...Mamoru , were sentenced to twenty-year and Tokyo Tribunal. Former Japanese Prime Minister Kuniaki Koiso defends himself in the witness stand at the international military tribunal on war crimes committed during World War II in Tokyo, Japan, November 1947. AP Images seven-year terms, respectively. Because of the changing political climate occasioned by the Cold War, all those sentenced to prison were either paroled or pardoned by 1958 . Although a majority of the judges concurred on the court's final verdicts, five justices filed individual opinions...

Espionage and Intelligence Agencies

Espionage and Intelligence Agencies   Reference library

Oxford Encyclopedia of the Modern World

Reference type:
Subject Reference
Current Version:
2008
Subject:
History, Contemporary History (post 1945)
Length:
2,435 words
Illustration(s):
1

...U.S. military attaché Colonel Philip R. Faymonville; the United States government; and the top-secret Manhattan Project through the Julius and Ethel Rosenberg spy ring, Donald Maclean, and the scientists Klaus Fuchs and Theodore Hall. World War II and the Cold War. In the field of SIGINT, between World War I and World War II the United States broke enemy codes, deciphering both the German and the Japanese encryption systems. Almost in the same period, cryptanalysts of the Polish Cipher Bureau (Biuro Szyfrów), in Warsaw, penetrated the German Enigma encryption...

McCarthyism

McCarthyism   Reference library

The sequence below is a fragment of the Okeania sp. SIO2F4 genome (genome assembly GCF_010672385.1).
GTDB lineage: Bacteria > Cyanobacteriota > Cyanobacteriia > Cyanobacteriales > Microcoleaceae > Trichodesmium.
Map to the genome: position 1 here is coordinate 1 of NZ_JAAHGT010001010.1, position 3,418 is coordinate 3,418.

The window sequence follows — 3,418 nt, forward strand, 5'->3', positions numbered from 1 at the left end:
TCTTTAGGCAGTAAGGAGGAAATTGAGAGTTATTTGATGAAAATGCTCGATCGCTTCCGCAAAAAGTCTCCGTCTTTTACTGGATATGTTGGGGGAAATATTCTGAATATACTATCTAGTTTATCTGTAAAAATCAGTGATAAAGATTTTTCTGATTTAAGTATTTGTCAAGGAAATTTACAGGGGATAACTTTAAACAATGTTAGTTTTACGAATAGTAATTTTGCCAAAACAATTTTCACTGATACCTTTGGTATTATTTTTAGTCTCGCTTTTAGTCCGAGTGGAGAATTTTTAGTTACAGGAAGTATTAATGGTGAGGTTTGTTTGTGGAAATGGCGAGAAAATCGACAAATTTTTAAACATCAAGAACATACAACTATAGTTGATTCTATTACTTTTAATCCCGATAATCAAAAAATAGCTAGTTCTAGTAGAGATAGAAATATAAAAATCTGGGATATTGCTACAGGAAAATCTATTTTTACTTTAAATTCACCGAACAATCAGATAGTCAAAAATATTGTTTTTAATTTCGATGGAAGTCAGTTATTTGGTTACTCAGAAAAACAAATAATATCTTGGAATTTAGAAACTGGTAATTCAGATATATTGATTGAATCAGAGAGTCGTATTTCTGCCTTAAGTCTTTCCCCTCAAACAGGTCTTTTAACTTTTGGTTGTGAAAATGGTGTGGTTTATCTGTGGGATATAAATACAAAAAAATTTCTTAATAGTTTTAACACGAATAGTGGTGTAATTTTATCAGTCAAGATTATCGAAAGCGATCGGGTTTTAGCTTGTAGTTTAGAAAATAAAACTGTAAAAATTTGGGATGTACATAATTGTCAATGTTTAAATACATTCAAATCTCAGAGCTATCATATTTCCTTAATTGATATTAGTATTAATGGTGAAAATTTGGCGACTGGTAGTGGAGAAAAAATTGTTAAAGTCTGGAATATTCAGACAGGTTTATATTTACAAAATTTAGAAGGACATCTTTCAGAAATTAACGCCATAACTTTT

Oxford Encyclopedia of the Modern World

Reference type:
Subject Reference
Current Version:
2008
Subject:
History, Contemporary History (post 1945)
Length:
689 words
Illustration(s):
1

...to the polarization between the “free world” represented by the United States and its allies and the “international Communist conspiracy” led by the USSR, which would constitute the rhetorical basis of the Cold War. Fears of Soviet imperialism abroad and of un-American activities at home contributed to the rise of McCarthyism. Immediately after World War II, tensions between the United States and Soviet Russia surfaced. The establishment of a puppet regime in Poland in 1946 and the Berlin blockade in 1948 made Americans suspicious of Soviet ambitions in...

Summit Meetings

Summit Meetings   Reference library

Oxford Encyclopedia of the Modern World

Reference type:
Subject Reference
Current Version:
2008
Subject:
History, Contemporary History (post 1945)
Length:
1,232 words
Illustration(s):
1

...host/chair (“G8 History”). Assessment. While an outgrowth of World War II, summits are really a creature of the Cold War. This era demonstrated that world powers had become inseparably intertwined. The meetings illustrate the growing recognition that national economies can no longer exist in isolation; that in the atomic era, wars carry unacceptable worldwide consequences—and that both of these concerns can be addressed through negotiation rather than confrontation. [ See also Cold War and Peace Conferences . ] Bibliography Cannon, Lou . President...

Ice

Ice   Reference library

Virginia Scott Jenkins

The Oxford Encyclopedia of Food and Drink in America (2 ed.)

Reference type:
Subject Reference
Current Version:
2013

...from the 1840s to the 1860s. The refrigerated transport of meat came later. Until the late 1860s local butchers had slaughtered their own animals and chilled the meat in walk-in cold-storage boxes supplied with lake or river ice. Frozen meat was common in colder climates, where farmers and ranchers butchered their cattle and sheep in early winter, then packed the meat in outside cold boxes filled with ice and snow. The first shipload of commercially frozen beef was transported in 1869 from Indianola, Texas, to New Orleans, Louisiana, where it was served in...

War and Economic History

War and Economic History   Reference library

The Oxford Encyclopedia of Economic History

Reference type:
Subject Reference
Current Version:
2005
Subject:
Social sciences, Economics
Length:
2,951 words
Illustration(s):
1